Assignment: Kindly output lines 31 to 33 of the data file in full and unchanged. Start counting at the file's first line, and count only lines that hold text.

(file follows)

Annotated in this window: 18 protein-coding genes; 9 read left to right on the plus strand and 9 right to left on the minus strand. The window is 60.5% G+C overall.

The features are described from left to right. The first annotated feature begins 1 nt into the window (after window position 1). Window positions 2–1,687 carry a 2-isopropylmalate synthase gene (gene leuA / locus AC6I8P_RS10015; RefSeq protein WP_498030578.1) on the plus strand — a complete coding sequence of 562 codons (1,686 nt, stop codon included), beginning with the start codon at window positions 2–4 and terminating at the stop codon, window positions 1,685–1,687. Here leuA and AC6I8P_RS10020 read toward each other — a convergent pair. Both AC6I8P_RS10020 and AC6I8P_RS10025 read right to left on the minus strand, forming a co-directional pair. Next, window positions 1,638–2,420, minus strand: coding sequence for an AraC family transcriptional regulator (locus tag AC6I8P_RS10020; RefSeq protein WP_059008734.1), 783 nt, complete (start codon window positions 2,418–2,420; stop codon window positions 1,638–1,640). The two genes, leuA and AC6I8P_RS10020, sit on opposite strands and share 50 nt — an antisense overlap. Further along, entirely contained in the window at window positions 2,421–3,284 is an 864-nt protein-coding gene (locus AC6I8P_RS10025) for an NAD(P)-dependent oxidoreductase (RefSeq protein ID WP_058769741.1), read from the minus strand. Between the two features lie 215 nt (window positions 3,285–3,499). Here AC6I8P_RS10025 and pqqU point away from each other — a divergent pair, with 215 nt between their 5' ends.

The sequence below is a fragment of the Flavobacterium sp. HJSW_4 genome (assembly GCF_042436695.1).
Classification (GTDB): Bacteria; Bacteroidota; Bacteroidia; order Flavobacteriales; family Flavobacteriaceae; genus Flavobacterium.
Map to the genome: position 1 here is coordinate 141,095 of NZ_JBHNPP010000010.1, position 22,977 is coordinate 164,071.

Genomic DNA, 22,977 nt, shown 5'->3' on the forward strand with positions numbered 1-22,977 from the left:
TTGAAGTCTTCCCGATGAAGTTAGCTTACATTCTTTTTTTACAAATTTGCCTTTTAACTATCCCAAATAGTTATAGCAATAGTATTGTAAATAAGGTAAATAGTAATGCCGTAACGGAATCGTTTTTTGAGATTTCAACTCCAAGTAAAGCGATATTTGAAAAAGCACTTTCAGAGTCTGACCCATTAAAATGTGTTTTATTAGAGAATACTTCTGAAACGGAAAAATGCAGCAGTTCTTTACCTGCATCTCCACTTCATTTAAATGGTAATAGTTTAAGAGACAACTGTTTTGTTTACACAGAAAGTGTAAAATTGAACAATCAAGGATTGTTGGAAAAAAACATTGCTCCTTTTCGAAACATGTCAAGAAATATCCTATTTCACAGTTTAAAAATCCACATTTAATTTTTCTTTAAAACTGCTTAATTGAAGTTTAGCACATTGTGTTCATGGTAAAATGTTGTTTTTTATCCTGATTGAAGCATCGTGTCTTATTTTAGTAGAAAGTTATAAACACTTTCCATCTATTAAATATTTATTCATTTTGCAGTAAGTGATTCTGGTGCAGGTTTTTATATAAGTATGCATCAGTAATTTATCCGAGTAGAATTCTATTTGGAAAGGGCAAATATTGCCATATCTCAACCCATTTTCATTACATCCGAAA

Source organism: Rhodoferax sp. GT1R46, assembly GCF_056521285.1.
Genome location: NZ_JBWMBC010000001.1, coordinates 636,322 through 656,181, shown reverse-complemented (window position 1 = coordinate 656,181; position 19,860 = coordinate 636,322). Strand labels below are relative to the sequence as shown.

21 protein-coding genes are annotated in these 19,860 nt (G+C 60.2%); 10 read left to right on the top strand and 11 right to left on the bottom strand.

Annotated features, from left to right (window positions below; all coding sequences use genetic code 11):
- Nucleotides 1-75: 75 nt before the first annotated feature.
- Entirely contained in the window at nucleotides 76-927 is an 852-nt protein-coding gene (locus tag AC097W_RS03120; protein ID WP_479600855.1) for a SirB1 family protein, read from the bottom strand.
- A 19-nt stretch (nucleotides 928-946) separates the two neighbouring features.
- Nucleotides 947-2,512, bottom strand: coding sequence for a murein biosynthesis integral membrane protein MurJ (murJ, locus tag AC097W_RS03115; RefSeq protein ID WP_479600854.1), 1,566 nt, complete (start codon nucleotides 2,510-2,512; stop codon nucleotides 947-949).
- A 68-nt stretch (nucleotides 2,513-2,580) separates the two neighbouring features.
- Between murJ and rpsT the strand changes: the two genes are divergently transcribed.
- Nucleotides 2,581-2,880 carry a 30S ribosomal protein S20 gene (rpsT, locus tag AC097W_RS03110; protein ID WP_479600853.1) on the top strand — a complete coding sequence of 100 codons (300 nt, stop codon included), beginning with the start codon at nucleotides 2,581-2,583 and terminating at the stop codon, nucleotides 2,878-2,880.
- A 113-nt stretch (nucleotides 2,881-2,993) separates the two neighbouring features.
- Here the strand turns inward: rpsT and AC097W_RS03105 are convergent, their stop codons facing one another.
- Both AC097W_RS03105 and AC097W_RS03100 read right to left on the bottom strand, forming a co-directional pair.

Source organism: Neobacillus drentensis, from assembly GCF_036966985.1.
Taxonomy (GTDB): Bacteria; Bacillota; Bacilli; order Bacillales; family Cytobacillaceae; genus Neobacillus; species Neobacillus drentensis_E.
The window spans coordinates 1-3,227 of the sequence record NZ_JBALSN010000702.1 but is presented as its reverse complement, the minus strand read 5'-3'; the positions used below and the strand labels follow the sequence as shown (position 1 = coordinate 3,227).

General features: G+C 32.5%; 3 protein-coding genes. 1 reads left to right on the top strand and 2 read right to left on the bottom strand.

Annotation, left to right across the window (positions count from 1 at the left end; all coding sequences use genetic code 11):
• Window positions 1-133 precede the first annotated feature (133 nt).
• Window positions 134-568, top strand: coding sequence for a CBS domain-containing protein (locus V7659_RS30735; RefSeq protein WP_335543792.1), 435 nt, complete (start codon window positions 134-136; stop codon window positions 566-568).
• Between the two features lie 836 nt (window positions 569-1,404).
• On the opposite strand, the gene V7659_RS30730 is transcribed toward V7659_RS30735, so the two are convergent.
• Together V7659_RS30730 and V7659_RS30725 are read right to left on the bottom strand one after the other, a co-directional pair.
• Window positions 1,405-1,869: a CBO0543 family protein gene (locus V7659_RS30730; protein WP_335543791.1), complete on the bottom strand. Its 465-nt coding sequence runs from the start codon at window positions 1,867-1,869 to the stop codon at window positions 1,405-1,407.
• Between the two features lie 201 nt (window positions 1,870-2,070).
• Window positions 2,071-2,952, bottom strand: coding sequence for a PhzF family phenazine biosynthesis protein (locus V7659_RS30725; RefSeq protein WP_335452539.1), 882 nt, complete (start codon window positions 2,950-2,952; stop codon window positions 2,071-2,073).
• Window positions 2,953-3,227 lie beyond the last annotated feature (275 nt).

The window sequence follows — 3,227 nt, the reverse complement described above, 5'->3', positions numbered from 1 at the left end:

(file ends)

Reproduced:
• Together V7659_RS30730 and V7659_RS30725 are read right to left on the bottom strand one after the other, a co-directional pair.
• Window positions 1,405-1,869: a CBO0543 family protein gene (locus V7659_RS30730; protein WP_335543791.1), complete on the bottom strand. Its 465-nt coding sequence runs from the start codon at window positions 1,867-1,869 to the stop codon at window positions 1,405-1,407.
• Between the two features lie 201 nt (window positions 1,870-2,070).